Dear Emma

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chapter 8 || ryder

The ride to the camp with Kai and her parents is mostly silent. Kai has her own headphones plugged into her phone, diligently watching a movie next to me while her parents converse quietly in the front.

Meanwhile, my headphones are plugged in and this new band Kodaline is playing. I’m staring out the window, letting the words wash over me as the scenery passes by.

“I lay in tears in bed all night; alone without you by my side. If you loved me, why’d you leave me?” the song plays.

I’ve never related to anything more.

The night that Emma killed herself, all I did was shed tears of pain and anger, missing her so much that I ached.

I don’t think I’ve ever cried as much as I did that night in my life.

We were young, yeah, but I loved her with all my heart. I saw us getting married and having kids. I saw us fighting then making up because we couldn’t stand to be without each other. I saw us baking cookies and making a mess. I saw us cuddling and watching movies together with our kids.

I saw us together until the end of time.

I never once saw that cut short. Maybe if we broke up it would hurt less because then at least we’d have the chance of trying again. But she’s just straight up gone.

And I won’t ever see her again.

“Hey,” Kai says, tapping me on the shoulder, bringing me out of my trance. “You okay?”

“Yeah, I’m fine. Why?” I remove one of the headphones out of my ear

“You’re crying,” she simply states with a look of sadness across her face.

I quickly wipe my face, getting rid of the wetness.

Kai gives my shoulder a supporting squeeze before asking, “Were you thinking about her?”

I nod my head, looking away from Kai. It’s always her nowadays. Maybe if she died another way it wouldn’t hurt as much. But she chose to end her life. Most people don’t get the choice if they want to die or not, but she did. She had her entire life ahead of her and she threw it away.

We drive further in silence, finally pulling up past a sign that reads “Camp Peacelake”. If this is how cheesy the rest of the camp is going to be, I don’t know how I’ll manage.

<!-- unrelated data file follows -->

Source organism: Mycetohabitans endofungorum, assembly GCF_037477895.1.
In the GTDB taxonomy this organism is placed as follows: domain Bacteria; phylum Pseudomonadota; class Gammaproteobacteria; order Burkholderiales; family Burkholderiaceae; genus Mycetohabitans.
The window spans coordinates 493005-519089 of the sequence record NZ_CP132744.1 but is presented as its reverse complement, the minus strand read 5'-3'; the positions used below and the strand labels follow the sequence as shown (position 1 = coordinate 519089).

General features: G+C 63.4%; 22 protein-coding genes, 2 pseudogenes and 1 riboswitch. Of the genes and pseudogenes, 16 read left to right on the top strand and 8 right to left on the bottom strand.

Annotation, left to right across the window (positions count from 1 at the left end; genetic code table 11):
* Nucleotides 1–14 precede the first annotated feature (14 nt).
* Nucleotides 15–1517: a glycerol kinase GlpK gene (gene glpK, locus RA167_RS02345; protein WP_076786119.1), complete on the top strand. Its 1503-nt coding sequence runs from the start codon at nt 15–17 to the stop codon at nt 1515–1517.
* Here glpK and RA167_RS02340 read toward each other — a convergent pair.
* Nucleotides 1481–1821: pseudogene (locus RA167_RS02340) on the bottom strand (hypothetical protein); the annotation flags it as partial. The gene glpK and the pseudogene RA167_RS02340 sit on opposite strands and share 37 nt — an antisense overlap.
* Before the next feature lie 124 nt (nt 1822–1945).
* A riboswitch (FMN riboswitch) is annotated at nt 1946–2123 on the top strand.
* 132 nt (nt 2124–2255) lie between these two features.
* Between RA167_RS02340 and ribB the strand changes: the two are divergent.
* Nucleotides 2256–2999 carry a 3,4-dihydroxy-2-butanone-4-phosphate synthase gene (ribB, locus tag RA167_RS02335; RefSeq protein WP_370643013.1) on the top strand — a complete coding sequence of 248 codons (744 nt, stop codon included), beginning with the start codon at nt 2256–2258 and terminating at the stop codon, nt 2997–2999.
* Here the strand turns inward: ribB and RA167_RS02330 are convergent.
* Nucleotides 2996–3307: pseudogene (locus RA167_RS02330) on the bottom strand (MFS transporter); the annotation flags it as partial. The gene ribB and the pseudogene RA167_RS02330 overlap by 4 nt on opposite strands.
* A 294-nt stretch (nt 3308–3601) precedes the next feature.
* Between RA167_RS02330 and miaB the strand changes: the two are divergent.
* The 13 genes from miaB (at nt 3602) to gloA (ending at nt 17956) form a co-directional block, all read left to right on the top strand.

“Okay, kids. Here we are,” Momma S says, letting herself out of the car and walking around back.

I shift my body so that I’m facing Kai. “You ready for this?” I ask.

“As ready as I’ll ever be I guess,” Kai responds, grabbing my hand and giving it a slight squeeze.

I take in a deep breath before walking out of the car, instantly hit with the smell of the woods. Despite all the time I spend outdoors due to soccer, I’ve never been one for actual outdoor activities like camping.

Kai and I walk around to the back of the car where her parents finished unloading our bags.

“Well, this is where we part, I guess,” Momma S says, clapping her hands together. “I know neither of you wants to be here, but please try to keep an open mind.”

“Yeah, mom. We’ll try,” Kai says, giving each of her parents a hug.

We have to try. For Emma. For us.


Everyone at the camp is gathered in what seems to be the main hall. We were told to come here for room assignments. There’s a good amount of kids here, all ranging in age, although there are only a handful of teens that look the same age as me.

“Welcome to Camp Peacelake!” the lady in the front says. “Teens, if you’d go over there to Alice-” she points to another lady in the corner of the room -“she’ll be able to help you settle in.” I grab my stuff, walking over the corner where Alice is. The lady continues talking, directing each age group to a different spot.

When we get to Alice, she tells us to keep our stuff here and head out to the big tree out in front, where the rest of group 3 should be.

I turn to Kai, about to ask her if she needs any help when I notice that she’s opening and closing her hand into a fist. “You okay?”

“I’m fine.”

“Yeah, your nervous habit of opening and closing your fist repeatedly is a sure-fire sign that you’re fine,” I deadpan, rolling my eyes.

“Asshole. I’m just -, I don’t know.” She sighs, rubbing the back of her neck.

I wrap my arm around her shoulder, pulling her in close. “You’ll be okay. Promise.” We walk over to the tree, my arm still around her shoulder.

We stand by the tree where everyone else is and I look around to see who I’m going to be spending the next couple weeks with. There’s this one really lanky kid in the corner, his hair on the longer side and messy as if he hasn’t been out of bed in weeks. Besides him is an extremely tiny girl, her long blonde hair reaching just past midback. Standing across the lanky kid and leaning against the tree is a boy about my height wearing a hoodie even in the warm June air.

A group of misfits.

We’re all standing in an awkward, silent, circle, waiting on more instructions, before a man in his mid-twenties comes our way, carrying a stack of books.

“This is Group 3, right?” he asks, getting nods from all of us. “Great! Well, take a seat and we’ll start.” He places his clipboard and the stack of books on the ground next to him as all of us adjust ourselves to the ground. “Alright, so today is just the first day, so we’ll do some icebreakers before we give you room assignments. Who wants to start us off with your name and something about yourself?”